How does bacteriophage and HIV enter the host cell? What are their similarities and differences? What substances are involved in these processes?

The head of most phages contains DNA as a nucleic acid. At the end of the tail, tail threads (processes) are located, which contact the receptor sites on the surface of the bacterial cell and fix the bacteriophage. The tail basal plate contains an enzyme that destroys the bacterial cell wall, which ensures the penetration of virus DNA. Through the tail channel of the virus DNA is injected into the cell bacteria. It is embedded in bacterial DNA, inhibiting the print synthesis of bacterial proteins. Instead, DNA, RNA, and bacteriophage proteins are synthesized. In the bacterial cell, new bacteriophage particles are assembled, which leave the dead bacterium and are introduced into new ones.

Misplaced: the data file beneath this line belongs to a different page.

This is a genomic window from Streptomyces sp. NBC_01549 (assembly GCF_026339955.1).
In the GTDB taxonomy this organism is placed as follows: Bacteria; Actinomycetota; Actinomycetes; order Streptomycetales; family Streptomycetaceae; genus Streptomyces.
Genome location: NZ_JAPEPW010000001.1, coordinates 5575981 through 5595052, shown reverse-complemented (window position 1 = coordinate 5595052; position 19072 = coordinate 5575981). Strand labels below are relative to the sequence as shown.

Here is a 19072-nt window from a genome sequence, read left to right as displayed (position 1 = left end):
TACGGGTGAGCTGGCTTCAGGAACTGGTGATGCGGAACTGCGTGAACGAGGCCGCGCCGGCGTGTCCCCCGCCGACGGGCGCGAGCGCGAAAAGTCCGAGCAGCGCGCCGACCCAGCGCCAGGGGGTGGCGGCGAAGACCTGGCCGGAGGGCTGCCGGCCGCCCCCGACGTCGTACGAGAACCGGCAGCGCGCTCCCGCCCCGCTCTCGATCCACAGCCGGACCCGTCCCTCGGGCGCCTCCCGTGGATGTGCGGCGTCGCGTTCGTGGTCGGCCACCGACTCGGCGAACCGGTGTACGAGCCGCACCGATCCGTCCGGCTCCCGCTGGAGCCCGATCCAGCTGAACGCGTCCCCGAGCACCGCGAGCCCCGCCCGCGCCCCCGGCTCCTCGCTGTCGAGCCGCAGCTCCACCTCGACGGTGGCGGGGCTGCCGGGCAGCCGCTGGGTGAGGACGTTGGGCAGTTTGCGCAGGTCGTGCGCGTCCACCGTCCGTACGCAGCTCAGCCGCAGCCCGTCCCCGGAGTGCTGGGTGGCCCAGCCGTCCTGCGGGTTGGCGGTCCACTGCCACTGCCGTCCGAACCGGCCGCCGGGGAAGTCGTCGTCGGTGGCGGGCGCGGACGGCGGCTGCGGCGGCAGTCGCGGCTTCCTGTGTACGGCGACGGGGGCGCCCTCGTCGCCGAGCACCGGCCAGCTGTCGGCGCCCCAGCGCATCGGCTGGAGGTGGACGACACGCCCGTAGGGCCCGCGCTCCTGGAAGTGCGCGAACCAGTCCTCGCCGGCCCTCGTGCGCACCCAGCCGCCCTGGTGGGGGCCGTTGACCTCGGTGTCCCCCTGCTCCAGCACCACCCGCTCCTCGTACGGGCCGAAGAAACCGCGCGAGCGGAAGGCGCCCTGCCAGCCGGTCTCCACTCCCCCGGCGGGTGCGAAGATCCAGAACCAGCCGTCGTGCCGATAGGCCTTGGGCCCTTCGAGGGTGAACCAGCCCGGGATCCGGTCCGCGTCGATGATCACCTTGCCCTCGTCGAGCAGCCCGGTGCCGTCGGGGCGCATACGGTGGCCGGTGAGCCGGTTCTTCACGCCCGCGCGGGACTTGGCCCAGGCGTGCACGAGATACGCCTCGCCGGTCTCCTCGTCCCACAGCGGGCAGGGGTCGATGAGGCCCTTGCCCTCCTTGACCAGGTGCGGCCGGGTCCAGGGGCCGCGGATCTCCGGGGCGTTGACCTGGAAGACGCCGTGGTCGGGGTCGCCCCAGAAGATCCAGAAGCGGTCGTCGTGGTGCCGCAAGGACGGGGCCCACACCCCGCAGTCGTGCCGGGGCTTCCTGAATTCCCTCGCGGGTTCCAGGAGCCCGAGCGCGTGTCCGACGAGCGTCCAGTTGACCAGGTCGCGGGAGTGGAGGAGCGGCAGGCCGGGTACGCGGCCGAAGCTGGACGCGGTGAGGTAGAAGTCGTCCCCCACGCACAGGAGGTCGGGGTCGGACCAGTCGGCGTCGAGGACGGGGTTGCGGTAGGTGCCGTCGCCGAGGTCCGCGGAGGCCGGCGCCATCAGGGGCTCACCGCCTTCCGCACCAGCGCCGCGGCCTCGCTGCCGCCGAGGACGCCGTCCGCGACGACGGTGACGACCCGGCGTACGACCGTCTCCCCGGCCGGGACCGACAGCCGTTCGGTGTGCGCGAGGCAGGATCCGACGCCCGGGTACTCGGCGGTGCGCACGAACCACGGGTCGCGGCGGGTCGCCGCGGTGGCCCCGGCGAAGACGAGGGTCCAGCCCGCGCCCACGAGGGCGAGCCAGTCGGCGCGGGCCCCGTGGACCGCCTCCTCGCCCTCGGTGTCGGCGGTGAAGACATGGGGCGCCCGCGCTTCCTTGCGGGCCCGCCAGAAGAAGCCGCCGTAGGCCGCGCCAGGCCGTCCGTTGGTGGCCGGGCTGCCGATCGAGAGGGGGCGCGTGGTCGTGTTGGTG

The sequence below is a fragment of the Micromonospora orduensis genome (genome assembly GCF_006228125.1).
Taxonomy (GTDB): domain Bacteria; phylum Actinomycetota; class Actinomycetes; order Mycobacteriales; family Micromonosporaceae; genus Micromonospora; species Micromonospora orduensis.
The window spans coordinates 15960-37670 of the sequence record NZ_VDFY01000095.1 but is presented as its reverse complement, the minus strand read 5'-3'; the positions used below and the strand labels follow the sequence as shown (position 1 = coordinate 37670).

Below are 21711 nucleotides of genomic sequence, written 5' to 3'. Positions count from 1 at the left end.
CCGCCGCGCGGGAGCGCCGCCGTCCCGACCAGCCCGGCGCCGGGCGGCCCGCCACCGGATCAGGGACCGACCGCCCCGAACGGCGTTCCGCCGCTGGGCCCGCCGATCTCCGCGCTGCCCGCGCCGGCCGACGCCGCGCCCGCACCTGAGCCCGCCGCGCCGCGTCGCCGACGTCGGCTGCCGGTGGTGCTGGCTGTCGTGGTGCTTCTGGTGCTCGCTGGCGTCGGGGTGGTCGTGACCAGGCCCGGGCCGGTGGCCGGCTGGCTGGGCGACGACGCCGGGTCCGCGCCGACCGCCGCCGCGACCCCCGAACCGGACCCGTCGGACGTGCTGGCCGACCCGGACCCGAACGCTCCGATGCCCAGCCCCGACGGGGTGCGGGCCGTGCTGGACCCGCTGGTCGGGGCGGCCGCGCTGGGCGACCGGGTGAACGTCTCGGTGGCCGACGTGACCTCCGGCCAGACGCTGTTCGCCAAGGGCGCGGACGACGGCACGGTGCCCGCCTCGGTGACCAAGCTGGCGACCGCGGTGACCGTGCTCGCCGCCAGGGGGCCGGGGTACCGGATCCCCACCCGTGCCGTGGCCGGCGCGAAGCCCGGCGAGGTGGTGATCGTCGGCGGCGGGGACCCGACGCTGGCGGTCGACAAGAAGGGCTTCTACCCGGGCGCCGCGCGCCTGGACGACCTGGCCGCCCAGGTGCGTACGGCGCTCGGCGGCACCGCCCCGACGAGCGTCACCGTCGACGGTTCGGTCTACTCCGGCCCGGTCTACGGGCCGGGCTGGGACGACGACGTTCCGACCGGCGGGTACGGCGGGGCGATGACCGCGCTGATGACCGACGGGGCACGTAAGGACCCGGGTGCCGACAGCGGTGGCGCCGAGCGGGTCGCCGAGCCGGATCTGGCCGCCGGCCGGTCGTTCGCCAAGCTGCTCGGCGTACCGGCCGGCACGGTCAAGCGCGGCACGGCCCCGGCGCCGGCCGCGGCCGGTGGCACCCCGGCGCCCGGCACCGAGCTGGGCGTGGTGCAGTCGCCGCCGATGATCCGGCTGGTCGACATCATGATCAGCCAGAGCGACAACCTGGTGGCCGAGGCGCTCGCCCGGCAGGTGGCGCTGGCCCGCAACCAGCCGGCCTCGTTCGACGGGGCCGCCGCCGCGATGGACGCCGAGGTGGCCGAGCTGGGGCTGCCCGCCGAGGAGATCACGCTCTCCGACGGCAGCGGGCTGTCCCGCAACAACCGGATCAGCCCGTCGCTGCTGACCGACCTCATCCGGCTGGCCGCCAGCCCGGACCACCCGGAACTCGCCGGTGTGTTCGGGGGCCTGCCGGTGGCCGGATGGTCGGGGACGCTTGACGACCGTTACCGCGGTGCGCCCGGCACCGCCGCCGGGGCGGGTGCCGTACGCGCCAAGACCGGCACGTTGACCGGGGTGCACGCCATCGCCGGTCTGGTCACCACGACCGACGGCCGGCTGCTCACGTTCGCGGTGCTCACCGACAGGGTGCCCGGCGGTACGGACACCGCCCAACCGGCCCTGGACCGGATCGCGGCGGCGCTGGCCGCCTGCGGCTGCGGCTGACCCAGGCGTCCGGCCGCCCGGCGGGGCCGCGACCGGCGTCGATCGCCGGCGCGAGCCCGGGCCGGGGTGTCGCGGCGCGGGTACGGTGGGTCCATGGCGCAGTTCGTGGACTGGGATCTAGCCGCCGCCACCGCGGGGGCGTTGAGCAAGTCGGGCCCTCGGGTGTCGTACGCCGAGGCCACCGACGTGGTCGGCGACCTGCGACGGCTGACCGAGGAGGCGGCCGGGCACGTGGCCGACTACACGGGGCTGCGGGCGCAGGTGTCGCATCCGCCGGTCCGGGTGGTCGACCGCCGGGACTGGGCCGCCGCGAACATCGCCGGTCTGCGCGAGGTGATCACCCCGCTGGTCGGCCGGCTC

HIV virions have a round shape and a diameter of 100-120 nm. The outer protein-lipid membrane, borrowed from the host cell, is penetrated by the virus’s own proteins. They play an important role in the process of penetration of the virus into the target cell. Under the membrane is a protein capsid forming an intermediate membrane. Under it, the core of the virus is a nucleoid, the protein shell of which has the shape of a truncated cone. Inside the nucleoid are two RNA molecules and the enzyme reverse transcriptase (revertase). This enzyme catalyzes the reverse transcription reaction in cells. The process of target cell damage proceeds as follows. On the surface of the cell there are specific receptor proteins with which the outer proteins of the virus are able to bind. Upon contact with the target cell, the virus protein is pulled out and the “tip” is released – another protein that can damage the cell membrane. The viral membrane fuses with the cell, and the contents of the virus enter the cell. After the virus penetrates with the help of the reverse transcriptase enzyme, one strand of viral DNA is first synthesized on the viral RNA matrix, and then the second strand is synthesized during replication. As a result of this process, viral DNA closes in the ring and integrates into the genome of the target cell. Transcription and translation processes begin on the viral DNA matrix, and viral RNA and proteins are synthesized. After completion of the synthesis processes, assembly takes place.

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